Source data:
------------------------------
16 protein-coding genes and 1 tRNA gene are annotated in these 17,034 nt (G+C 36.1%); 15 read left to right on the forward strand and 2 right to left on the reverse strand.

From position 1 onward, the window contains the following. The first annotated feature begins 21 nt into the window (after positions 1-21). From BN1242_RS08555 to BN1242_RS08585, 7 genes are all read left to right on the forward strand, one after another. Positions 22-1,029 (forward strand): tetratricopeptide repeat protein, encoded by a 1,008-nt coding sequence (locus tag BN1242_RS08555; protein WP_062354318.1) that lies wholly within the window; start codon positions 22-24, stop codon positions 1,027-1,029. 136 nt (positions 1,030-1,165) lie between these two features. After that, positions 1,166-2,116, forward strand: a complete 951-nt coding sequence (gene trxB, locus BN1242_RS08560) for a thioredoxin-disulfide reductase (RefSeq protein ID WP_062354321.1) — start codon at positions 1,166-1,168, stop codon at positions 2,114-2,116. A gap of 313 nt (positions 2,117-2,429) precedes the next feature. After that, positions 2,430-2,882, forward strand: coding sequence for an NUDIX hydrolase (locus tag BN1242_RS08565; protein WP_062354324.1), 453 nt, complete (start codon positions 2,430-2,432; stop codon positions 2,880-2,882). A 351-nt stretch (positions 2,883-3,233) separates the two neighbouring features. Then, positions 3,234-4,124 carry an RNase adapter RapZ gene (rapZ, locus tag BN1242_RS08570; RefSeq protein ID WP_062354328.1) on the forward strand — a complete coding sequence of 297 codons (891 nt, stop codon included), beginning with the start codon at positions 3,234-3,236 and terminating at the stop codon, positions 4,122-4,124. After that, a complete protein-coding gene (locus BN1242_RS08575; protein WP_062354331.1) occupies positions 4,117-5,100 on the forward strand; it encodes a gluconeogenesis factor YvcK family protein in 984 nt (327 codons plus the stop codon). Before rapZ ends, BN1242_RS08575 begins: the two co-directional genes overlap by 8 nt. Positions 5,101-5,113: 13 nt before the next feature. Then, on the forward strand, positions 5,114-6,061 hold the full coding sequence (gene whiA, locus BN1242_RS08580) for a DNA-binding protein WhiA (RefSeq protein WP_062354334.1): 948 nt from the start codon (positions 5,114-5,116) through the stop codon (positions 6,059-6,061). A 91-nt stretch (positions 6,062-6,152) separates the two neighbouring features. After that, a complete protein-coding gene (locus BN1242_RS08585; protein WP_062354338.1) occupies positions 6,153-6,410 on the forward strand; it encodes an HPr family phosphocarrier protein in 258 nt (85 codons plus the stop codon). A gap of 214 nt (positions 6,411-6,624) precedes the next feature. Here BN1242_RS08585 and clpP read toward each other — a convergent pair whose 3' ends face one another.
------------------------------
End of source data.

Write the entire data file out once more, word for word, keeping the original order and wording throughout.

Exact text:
16 protein-coding genes and 1 tRNA gene are annotated in these 17,034 nt (G+C 36.1%); 15 read left to right on the forward strand and 2 right to left on the reverse strand.

From position 1 onward, the window contains the following. The first annotated feature begins 21 nt into the window (after positions 1-21). From BN1242_RS08555 to BN1242_RS08585, 7 genes are all read left to right on the forward strand, one after another. Positions 22-1,029 (forward strand): tetratricopeptide repeat protein, encoded by a 1,008-nt coding sequence (locus tag BN1242_RS08555; protein WP_062354318.1) that lies wholly within the window; start codon positions 22-24, stop codon positions 1,027-1,029. 136 nt (positions 1,030-1,165) lie between these two features. After that, positions 1,166-2,116, forward strand: a complete 951-nt coding sequence (gene trxB, locus BN1242_RS08560) for a thioredoxin-disulfide reductase (RefSeq protein ID WP_062354321.1) — start codon at positions 1,166-1,168, stop codon at positions 2,114-2,116. A gap of 313 nt (positions 2,117-2,429) precedes the next feature. After that, positions 2,430-2,882, forward strand: coding sequence for an NUDIX hydrolase (locus tag BN1242_RS08565; protein WP_062354324.1), 453 nt, complete (start codon positions 2,430-2,432; stop codon positions 2,880-2,882). A 351-nt stretch (positions 2,883-3,233) separates the two neighbouring features. Then, positions 3,234-4,124 carry an RNase adapter RapZ gene (rapZ, locus tag BN1242_RS08570; RefSeq protein ID WP_062354328.1) on the forward strand — a complete coding sequence of 297 codons (891 nt, stop codon included), beginning with the start codon at positions 3,234-3,236 and terminating at the stop codon, positions 4,122-4,124. After that, a complete protein-coding gene (locus BN1242_RS08575; protein WP_062354331.1) occupies positions 4,117-5,100 on the forward strand; it encodes a gluconeogenesis factor YvcK family protein in 984 nt (327 codons plus the stop codon). Before rapZ ends, BN1242_RS08575 begins: the two co-directional genes overlap by 8 nt. Positions 5,101-5,113: 13 nt before the next feature. Then, on the forward strand, positions 5,114-6,061 hold the full coding sequence (gene whiA, locus BN1242_RS08580) for a DNA-binding protein WhiA (RefSeq protein WP_062354334.1): 948 nt from the start codon (positions 5,114-5,116) through the stop codon (positions 6,059-6,061). A 91-nt stretch (positions 6,062-6,152) separates the two neighbouring features. After that, a complete protein-coding gene (locus BN1242_RS08585; protein WP_062354338.1) occupies positions 6,153-6,410 on the forward strand; it encodes an HPr family phosphocarrier protein in 258 nt (85 codons plus the stop codon). A gap of 214 nt (positions 6,411-6,624) precedes the next feature. Here BN1242_RS08585 and clpP read toward each other — a convergent pair whose 3' ends face one another.